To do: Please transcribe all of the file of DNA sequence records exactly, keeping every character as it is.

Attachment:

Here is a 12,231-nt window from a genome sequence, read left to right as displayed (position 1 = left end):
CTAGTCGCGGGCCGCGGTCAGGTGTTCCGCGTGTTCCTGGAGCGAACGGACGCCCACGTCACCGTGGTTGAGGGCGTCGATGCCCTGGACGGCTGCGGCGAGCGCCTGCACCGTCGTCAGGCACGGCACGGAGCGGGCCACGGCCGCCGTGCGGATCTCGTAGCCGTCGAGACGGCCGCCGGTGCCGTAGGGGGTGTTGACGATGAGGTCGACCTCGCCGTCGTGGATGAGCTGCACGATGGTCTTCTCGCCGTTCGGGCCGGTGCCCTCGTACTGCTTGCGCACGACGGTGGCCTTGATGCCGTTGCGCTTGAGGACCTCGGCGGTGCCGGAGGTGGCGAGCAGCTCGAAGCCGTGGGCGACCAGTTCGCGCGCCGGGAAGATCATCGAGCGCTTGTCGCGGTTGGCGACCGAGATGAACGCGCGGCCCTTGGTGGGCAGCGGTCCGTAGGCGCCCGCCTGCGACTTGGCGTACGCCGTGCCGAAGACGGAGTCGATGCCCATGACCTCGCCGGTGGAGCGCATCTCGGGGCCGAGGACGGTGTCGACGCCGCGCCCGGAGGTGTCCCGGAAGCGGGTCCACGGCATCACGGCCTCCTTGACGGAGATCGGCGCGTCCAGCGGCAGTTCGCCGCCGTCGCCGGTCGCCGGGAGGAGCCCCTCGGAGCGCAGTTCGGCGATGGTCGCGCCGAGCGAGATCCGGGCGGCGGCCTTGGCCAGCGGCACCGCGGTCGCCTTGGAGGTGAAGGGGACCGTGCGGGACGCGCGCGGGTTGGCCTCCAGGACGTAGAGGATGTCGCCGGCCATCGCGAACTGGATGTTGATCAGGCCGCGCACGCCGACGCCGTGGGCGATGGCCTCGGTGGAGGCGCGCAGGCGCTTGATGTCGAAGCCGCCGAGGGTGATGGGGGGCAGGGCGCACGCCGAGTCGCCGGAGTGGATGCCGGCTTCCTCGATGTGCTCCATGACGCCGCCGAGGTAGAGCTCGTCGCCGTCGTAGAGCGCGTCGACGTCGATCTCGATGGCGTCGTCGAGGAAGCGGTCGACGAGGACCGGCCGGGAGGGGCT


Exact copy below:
Here is a 12,231-nt window from a genome sequence, read left to right as displayed (position 1 = left end):
CTAGTCGCGGGCCGCGGTCAGGTGTTCCGCGTGTTCCTGGAGCGAACGGACGCCCACGTCACCGTGGTTGAGGGCGTCGATGCCCTGGACGGCTGCGGCGAGCGCCTGCACCGTCGTCAGGCACGGCACGGAGCGGGCCACGGCCGCCGTGCGGATCTCGTAGCCGTCGAGACGGCCGCCGGTGCCGTAGGGGGTGTTGACGATGAGGTCGACCTCGCCGTCGTGGATGAGCTGCACGATGGTCTTCTCGCCGTTCGGGCCGGTGCCCTCGTACTGCTTGCGCACGACGGTGGCCTTGATGCCGTTGCGCTTGAGGACCTCGGCGGTGCCGGAGGTGGCGAGCAGCTCGAAGCCGTGGGCGACCAGTTCGCGCGCCGGGAAGATCATCGAGCGCTTGTCGCGGTTGGCGACCGAGATGAACGCGCGGCCCTTGGTGGGCAGCGGTCCGTAGGCGCCCGCCTGCGACTTGGCGTACGCCGTGCCGAAGACGGAGTCGATGCCCATGACCTCGCCGGTGGAGCGCATCTCGGGGCCGAGGACGGTGTCGACGCCGCGCCCGGAGGTGTCCCGGAAGCGGGTCCACGGCATCACGGCCTCCTTGACGGAGATCGGCGCGTCCAGCGGCAGTTCGCCGCCGTCGCCGGTCGCCGGGAGGAGCCCCTCGGAGCGCAGTTCGGCGATGGTCGCGCCGAGCGAGATCCGGGCGGCGGCCTTGGCCAGCGGCACCGCGGTCGCCTTGGAGGTGAAGGGGACCGTGCGGGACGCGCGCGGGTTGGCCTCCAGGACGTAGAGGATGTCGCCGGCCATCGCGAACTGGATGTTGATCAGGCCGCGCACGCCGACGCCGTGGGCGATGGCCTCGGTGGAGGCGCGCAGGCGCTTGATGTCGAAGCCGCCGAGGGTGATGGGGGGCAGGGCGCACGCCGAGTCGCCGGAGTGGATGCCGGCTTCCTCGATGTGCTCCATGACGCCGCCGAGGTAGAGCTCGTCGCCGTCGTAGAGCGCGTCGACGTCGATCTCGATGGCGTCGTCGAGGAAGCGGTCGACGAGGACCGGCCGGGAGGGGCT